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The "ancient office" of the attorney general is "not sustainable", a report by the Constitutional Affairs Committee alleged today (19 July).
The committee has called for reforms to restore public confidence in the attorney general.
The move comes following the several controversial decisions made over the BAE Systems fraud and the ‘cash for peerages’ investigations.
The committee stated that the investigations "compromised or appeared to compromise" the position of the attorney general and raised serious concerns about the independence and impartiality of the office.
The report concluded that "allegations of political bias, whether justified or not, are almost inevitable given the Attorney General's seemingly contradictory positions… This situation is not sustainable."
The "status quo is not an option" the committee said and suggested that the office should be reformed so that "Parliament and the public can be clear about the basis on which decisions are taken".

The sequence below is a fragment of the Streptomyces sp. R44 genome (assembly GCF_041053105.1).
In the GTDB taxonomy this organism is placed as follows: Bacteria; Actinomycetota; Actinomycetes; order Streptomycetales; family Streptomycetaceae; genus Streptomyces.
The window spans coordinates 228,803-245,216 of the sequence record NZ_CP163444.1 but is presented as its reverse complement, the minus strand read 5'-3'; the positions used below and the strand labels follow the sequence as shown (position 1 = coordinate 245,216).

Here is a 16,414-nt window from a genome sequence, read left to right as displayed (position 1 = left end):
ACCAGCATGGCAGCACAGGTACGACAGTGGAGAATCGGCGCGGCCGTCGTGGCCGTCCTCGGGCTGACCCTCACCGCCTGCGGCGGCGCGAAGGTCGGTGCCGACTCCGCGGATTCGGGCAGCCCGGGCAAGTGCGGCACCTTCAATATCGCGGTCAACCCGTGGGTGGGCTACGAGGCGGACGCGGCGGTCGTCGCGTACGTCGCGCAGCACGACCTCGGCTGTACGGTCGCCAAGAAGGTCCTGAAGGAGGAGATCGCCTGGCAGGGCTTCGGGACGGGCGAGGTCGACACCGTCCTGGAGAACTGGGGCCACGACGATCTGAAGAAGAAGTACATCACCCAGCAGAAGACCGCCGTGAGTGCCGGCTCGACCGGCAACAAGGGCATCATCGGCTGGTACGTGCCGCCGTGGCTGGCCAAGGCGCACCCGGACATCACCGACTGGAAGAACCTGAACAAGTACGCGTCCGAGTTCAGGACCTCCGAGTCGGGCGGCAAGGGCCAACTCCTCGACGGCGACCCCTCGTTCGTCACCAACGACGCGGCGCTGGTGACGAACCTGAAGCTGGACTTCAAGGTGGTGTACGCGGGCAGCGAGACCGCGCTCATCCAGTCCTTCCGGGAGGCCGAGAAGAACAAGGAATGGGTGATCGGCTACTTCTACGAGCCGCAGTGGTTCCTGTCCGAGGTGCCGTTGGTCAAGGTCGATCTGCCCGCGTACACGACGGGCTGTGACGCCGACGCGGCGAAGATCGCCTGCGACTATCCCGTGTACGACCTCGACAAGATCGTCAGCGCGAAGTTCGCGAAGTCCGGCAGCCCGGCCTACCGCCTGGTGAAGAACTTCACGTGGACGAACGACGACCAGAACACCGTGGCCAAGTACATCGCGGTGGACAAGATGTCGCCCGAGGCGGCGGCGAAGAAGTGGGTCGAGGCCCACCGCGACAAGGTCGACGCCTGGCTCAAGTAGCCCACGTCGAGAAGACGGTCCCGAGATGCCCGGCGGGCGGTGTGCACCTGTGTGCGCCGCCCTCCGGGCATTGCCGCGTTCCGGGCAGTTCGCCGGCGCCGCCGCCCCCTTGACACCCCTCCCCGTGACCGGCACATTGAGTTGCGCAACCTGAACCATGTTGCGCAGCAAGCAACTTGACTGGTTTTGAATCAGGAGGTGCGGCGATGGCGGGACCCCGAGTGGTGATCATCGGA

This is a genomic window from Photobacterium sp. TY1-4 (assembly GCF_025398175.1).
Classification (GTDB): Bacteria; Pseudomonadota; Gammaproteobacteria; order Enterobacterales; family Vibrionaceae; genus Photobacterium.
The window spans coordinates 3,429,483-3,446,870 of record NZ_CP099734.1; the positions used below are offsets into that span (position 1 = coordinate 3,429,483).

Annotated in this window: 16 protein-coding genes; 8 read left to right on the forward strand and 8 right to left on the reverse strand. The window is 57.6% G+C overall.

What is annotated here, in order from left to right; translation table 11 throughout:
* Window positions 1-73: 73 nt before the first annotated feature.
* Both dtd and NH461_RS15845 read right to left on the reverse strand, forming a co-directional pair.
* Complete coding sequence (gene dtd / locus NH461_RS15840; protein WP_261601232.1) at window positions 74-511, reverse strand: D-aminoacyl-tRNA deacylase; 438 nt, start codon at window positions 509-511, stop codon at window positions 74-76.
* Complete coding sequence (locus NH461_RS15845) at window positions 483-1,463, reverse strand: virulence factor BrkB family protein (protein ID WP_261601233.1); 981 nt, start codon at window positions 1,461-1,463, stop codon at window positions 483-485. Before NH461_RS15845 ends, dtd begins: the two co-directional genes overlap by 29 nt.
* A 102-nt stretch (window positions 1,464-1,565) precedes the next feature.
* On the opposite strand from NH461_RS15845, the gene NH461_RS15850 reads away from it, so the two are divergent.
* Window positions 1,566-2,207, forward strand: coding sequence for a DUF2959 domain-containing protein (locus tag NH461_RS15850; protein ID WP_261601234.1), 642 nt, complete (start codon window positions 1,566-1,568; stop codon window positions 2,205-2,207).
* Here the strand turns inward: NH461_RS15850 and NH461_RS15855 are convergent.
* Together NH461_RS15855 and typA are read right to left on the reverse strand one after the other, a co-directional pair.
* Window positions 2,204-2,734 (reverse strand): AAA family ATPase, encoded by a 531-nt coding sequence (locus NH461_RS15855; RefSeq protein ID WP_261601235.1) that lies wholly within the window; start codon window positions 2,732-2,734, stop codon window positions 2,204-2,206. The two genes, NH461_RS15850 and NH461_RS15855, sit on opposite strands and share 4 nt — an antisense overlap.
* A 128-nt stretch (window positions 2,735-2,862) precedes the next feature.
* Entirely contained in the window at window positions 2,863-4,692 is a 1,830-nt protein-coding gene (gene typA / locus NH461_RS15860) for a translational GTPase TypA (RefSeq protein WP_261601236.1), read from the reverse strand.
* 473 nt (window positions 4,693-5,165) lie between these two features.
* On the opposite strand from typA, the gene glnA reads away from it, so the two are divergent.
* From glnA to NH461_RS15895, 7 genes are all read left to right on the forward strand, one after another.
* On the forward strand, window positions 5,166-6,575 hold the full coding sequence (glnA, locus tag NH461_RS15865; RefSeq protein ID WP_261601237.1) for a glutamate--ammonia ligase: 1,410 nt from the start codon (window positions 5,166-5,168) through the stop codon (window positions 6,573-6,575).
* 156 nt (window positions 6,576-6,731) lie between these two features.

The report suggested that purely legal functions could be carried out by a "career lawyer", not a political appointee, politician or member of government.
The ministerial functions should be carried out by a minister in the Ministry of Justice (MoJ).
The minister of justice would instructs the independent head of the prosecution service on matters of public interest, while the secretary of state for justice would be accountable to Parliament.
The committee questioned former Attorney General Lord Goldsmith's claim for a lawyer needing to be at the heart of government.
It held that "the inept handling" of constitutional reform and the secretive process of establishing the MoJ showed that the presence of lawyers was “seemingly ineffective".
Liberal Democrat MP Alan Beith and the committee chair said public confidence in the present system has been affected significantly by the issues around the attorney general's legal advice concerning the Iraq war along with the BAE inquiry and the cash for honours row.
"The heart of the problem of the attorney general's role at present is the need for real and perceived independence in giving legal advice to government," explained Beith. "It’s good that Gordon Brown and the newly appointed attorney general have indicated their interest in reform, and I hope they’ll see this as the right direction to take."